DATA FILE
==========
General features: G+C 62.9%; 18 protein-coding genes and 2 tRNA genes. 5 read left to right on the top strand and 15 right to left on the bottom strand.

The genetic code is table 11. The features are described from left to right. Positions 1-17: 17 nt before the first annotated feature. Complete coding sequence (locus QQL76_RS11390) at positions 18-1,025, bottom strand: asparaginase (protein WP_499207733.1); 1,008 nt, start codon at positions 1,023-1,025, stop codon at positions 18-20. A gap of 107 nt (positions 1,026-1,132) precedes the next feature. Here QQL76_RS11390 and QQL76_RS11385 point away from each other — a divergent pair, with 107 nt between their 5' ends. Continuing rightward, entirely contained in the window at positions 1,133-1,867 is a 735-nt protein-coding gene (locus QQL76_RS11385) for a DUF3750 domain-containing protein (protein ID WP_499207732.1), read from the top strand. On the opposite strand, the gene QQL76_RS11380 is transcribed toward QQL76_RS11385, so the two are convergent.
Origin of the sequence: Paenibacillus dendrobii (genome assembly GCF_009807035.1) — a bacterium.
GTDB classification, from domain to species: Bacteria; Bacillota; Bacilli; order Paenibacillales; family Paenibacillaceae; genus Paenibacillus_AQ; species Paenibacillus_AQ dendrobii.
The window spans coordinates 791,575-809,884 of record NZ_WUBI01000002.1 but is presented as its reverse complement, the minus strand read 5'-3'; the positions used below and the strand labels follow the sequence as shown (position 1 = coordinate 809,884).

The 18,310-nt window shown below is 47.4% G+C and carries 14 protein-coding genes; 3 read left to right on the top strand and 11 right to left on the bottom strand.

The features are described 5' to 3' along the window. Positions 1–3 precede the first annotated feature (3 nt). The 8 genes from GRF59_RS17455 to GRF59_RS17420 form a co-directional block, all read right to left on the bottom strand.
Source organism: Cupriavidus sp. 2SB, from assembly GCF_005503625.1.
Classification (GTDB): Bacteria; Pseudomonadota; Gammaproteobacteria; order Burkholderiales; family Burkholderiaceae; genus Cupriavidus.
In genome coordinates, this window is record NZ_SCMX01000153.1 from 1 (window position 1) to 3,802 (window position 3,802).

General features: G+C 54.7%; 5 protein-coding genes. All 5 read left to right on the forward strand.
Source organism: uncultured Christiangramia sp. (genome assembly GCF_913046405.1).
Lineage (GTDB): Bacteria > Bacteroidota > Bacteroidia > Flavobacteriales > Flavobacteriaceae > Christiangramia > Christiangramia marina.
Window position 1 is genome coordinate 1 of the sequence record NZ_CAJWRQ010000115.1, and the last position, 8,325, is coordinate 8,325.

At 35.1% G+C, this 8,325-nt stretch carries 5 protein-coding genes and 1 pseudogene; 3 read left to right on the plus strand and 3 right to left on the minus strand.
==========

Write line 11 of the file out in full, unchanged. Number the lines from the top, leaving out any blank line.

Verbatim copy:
General features: G+C 54.7%; 5 protein-coding genes. All 5 read left to right on the forward strand.